VALPARAISO — The first week of Valparaiso's new bus service to the South Shore Line trains went well, with ridership above expectations.
The first week of Transit Connect line has averaged five to seven riders per day since the service began Aug. 1, Transit Manager Don Lorntzen said.
“The first day we had two and then we had something like 12 the next few days,” he said. “I honestly expected a much smaller turnout, which I'm glad to be wrong about. It's getting used, and that's what we're after.”
A quarterly report with more detailed ridership stats will be presented to the Redevelopment Commission in October.
The service takes passengers from the main station at 260 Brown St. to the Dune Park Station near Chesterton.
The buses start running at 8:20 a.m., arriving in time for the westbound train about 2:30 p.m., when the last bus from the station back to Valparaiso leaves. The service then starts back up again about 6 p.m. before ending about 11 p.m. for the final return trip.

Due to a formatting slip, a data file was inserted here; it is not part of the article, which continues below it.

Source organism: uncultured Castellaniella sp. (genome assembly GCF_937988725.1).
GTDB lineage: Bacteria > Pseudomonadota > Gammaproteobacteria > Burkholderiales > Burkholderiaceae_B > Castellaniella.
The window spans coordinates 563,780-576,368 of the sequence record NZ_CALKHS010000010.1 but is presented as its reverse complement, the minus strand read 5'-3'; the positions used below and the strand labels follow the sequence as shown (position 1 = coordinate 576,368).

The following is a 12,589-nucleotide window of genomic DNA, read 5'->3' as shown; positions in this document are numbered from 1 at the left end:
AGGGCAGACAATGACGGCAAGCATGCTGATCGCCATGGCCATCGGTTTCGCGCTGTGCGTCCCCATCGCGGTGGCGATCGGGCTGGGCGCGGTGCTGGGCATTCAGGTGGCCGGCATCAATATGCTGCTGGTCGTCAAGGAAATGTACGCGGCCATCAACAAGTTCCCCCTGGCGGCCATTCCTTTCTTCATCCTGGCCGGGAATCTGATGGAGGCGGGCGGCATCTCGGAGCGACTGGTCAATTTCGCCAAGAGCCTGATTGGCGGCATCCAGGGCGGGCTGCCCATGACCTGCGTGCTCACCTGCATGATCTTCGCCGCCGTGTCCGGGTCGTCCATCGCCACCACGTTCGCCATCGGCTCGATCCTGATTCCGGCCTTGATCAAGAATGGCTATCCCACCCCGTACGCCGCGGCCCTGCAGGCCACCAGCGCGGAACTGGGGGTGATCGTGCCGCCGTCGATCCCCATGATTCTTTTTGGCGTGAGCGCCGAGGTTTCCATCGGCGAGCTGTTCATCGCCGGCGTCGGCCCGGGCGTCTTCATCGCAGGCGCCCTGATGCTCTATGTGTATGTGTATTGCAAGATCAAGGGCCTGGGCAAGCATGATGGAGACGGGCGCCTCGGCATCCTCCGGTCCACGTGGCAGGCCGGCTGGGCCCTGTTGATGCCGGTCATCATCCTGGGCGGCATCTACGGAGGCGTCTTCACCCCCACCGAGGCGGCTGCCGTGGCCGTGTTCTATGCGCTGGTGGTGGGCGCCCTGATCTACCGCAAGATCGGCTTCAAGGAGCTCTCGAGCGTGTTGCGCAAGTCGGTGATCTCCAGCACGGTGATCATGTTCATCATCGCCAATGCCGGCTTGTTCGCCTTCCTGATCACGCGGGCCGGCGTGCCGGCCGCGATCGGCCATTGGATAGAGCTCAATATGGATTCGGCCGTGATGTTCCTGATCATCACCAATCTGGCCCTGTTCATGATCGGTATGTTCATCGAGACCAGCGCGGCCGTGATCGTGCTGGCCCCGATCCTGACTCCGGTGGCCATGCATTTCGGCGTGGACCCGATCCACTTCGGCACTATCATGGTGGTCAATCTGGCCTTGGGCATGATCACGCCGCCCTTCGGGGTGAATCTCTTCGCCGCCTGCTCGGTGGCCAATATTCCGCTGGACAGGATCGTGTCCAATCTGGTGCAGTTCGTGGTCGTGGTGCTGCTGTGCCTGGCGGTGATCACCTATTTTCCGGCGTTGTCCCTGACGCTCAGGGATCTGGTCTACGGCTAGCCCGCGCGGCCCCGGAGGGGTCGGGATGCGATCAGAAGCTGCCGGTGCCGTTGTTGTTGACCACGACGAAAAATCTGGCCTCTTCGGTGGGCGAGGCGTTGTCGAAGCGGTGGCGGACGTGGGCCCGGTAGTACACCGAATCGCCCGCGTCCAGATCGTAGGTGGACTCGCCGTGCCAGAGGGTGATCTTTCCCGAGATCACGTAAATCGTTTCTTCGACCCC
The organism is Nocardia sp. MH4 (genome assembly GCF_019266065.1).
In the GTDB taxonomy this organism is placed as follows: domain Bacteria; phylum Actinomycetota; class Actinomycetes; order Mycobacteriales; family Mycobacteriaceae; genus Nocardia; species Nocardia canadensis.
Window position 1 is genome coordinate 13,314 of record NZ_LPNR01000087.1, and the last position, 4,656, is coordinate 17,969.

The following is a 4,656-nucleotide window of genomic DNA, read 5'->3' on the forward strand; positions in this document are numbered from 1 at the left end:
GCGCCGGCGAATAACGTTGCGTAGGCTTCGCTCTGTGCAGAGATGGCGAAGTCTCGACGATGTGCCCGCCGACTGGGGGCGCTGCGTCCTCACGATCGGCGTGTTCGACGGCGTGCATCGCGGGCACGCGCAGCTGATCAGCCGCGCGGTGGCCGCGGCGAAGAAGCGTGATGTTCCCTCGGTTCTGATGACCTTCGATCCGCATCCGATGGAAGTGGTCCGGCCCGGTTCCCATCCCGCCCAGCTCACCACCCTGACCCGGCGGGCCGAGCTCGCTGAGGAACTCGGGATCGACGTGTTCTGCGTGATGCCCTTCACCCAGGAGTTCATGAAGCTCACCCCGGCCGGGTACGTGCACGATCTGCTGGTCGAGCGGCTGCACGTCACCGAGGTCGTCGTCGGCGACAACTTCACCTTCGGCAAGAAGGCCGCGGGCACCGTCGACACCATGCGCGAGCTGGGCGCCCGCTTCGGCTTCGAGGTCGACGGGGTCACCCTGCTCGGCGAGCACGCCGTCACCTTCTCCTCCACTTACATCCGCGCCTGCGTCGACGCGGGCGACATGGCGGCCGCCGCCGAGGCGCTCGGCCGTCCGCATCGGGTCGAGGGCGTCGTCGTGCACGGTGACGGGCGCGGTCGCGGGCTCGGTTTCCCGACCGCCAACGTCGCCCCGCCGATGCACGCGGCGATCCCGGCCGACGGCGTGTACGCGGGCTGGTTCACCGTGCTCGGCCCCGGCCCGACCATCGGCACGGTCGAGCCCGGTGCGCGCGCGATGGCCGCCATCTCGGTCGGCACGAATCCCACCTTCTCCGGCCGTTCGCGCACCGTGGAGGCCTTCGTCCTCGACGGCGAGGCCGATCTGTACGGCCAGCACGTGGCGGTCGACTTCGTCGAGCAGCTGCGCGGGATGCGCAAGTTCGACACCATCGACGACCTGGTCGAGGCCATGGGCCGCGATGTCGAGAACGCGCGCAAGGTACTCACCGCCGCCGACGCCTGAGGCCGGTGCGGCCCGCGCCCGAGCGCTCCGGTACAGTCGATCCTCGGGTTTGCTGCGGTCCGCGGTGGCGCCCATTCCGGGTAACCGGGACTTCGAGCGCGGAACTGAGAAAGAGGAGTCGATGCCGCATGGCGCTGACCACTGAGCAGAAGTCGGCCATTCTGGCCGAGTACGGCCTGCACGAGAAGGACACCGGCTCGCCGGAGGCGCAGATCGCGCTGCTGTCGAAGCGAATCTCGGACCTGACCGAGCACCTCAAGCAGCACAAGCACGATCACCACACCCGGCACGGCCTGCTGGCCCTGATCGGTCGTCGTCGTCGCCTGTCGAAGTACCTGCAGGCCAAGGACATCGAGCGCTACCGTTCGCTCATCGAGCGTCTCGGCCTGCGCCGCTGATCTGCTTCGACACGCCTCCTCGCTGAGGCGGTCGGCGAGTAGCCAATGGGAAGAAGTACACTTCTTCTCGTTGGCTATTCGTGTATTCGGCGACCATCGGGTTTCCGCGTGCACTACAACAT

It will be free to use until Oct. 31. The cost after that date hasn't been determined yet.
Lorntzen said they are trying to get the word out as much as possible with radio ads, flyers and more.
“We have posters up at the South Shore Line's stations as well,” he added.
The city's initial costs to start the service will be about $45,000, not including yearly expenses. With all of the grant money available, the city would have to pay about $30,000 each year.
Currently, the service will use repurposed V-Line buses that went out of service. The buses will be wrapped to look like the trains and have decals with the service's phone number and website. The initial buses may need to be replaced next year because they will be far beyond their service life.
Meanwhile, the city's new bus ticketing app is waiting for implementation after being approved in July.
Lorntzen said he's just waiting on the ticket validators.
The city plans on using Token Transit, an app that is used by other cities. Riders will be able to buy tickets or multiday passes from the app and have them scanned off their phones.
Lorntzen said it is available as a free download on Google Play and the Apple App Store.